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Millions could die of hunger in DRC - UN

14 agosto 2020 | 23.36
LETTURA: 2 minuti

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Millions of lives could be lost unless nations offer more help to the Democratic Republic of Congo, where conflict and the COVID-19 pandemic are stoking one of the world’s worst hunger crises, the United Nations World Food Programme warned on Friday.

“So many Congolese are on the edge, and in even greater danger now of being tipped over the edge”, said Claude Jibidar, WFP’s Representative in DRC.

“The world just can’t let that happen, worried though it understandably is about the huge toll COVID-19 is taking on lives and livelihoods elsewhere”.

Four in ten of DRC’s estimated 100 million people are short of food, according to the most recent nationwide data, with 15.6 million suffering “crisis” or “emergency” hunger.

But without a further US$172 million, WFP said it will have to scale back its emergency operation in DRC over the next six months, including food and cash assistance.

The 3.4 million Congolese children suffering from acute malnutrition are at immediate risk of cuts to WFP's operations, the UN agency warned. It is seeking the extra funding to support 8.6 million people in DRC this year - including almost a million of those hit hardest by the COVID-19 pandemic – up from a record 6.9 million reached in 2019.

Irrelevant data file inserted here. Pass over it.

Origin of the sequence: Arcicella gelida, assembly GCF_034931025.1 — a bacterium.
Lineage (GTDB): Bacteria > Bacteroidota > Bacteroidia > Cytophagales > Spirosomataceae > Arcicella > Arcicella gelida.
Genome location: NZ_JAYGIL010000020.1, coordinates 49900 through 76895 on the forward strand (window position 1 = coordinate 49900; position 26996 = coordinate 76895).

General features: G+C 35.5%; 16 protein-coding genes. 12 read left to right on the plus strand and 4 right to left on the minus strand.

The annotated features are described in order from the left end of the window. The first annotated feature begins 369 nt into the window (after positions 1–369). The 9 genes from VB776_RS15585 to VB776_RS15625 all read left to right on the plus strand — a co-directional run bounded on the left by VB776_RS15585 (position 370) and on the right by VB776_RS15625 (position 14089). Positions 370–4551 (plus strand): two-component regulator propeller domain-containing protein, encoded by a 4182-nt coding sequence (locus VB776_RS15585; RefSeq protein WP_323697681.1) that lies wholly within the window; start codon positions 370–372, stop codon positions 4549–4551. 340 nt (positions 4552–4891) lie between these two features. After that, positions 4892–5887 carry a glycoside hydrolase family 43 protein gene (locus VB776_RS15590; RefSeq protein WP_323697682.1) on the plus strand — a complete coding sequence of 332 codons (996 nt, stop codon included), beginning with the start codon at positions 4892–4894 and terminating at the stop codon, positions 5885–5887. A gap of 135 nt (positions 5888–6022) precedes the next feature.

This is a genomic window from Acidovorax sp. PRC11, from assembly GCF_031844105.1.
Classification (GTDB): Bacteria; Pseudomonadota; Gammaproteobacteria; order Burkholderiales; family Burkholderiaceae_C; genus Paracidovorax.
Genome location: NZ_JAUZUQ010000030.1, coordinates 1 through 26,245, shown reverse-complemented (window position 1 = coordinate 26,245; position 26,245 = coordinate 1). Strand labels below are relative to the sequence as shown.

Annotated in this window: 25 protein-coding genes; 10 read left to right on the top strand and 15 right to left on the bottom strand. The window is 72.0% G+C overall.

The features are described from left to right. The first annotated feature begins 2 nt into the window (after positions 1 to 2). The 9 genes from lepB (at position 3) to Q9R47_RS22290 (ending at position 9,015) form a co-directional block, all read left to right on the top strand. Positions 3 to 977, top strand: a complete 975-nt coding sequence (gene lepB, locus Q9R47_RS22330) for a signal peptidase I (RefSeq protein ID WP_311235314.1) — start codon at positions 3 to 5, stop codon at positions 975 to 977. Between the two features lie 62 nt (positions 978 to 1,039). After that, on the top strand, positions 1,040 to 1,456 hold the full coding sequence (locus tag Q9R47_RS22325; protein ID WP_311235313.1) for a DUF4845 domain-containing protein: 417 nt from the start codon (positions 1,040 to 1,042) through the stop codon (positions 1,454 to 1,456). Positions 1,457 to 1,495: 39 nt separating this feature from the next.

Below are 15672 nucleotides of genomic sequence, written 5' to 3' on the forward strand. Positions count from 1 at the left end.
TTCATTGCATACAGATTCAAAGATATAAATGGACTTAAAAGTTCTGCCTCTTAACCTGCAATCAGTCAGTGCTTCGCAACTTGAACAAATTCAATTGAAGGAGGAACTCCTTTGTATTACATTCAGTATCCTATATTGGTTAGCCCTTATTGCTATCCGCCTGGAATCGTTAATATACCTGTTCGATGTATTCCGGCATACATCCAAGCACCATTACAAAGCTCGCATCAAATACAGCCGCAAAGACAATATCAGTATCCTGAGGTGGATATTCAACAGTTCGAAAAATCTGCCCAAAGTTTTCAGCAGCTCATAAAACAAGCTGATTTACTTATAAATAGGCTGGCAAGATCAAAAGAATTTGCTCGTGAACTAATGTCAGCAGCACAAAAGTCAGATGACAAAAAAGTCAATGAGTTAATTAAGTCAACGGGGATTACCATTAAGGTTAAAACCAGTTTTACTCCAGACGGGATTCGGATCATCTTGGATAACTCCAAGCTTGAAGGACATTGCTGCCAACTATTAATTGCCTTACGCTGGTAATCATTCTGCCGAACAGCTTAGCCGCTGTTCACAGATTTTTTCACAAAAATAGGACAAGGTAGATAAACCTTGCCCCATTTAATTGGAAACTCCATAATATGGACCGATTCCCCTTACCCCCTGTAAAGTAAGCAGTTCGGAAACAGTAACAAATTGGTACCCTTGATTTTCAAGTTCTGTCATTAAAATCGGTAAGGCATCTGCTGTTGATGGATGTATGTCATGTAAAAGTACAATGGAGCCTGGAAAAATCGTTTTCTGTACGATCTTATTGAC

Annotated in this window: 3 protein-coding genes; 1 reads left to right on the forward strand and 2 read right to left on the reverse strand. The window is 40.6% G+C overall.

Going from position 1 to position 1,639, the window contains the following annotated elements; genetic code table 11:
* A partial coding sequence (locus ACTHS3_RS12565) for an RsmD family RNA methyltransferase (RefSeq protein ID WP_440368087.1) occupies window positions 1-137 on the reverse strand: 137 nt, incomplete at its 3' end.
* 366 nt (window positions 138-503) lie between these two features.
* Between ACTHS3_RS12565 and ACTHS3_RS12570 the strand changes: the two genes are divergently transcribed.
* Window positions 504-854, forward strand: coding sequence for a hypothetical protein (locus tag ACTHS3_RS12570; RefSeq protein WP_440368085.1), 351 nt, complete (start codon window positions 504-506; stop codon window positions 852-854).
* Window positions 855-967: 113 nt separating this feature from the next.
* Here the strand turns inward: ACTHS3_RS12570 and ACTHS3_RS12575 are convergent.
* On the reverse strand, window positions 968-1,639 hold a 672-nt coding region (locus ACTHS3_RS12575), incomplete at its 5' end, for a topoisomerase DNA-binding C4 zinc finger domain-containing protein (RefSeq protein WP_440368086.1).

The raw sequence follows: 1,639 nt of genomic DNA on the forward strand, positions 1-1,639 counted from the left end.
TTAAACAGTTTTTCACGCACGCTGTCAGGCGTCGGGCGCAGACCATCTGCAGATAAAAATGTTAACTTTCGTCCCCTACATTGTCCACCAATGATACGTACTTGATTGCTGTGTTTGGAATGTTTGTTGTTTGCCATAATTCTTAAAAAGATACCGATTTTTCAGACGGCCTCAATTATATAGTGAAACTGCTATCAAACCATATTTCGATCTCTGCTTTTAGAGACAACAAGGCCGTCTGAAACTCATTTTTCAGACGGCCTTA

Malnutrition is particularly pervasive in conflict-ravaged, mineral-rich eastern DRC, where decades of brutal ethnic fighting has forced millions of civilians from their homes – many of them numerous times.

Violence there in the region in the first half of 2020 this year – some of it allegedly amounting to war crimes – uprooted over a million people.

Most of the more than five million Congolese who have fled from one part of the country to another live in makeshift camps and urban areas with poor sanitation and healthcare, making the displaced especially susceptible to COVID-19.

WFP provides food or cash to many of these people, who are also at risk from other killer diseases such as malaria and cholera.

By the time the country’s tenth and biggest Ebola epidemic ended in June, after killing almost 2,300 lives in the east over two years eleventh had erupted in the northwest, and continues to spread, WFP said.

The central Kasai region is the epicentre of a largescale outbreak of measles, which significantly increases the risk of death among malnourished children, WFP noted.

This year’s harvest is again expected to be below-average in much of DRC because of drought, flooding and pest infestations, as well as farmers’ limited access to their fields owing to conflict and COVID-19 movement restrictions.

Yet the fertile DRC has the potential to produce more than enough food for its people, possessing some 80 million hectares of arable land – the second most in the world after Brazil – and half of Africa’s water resources, the statement noted.

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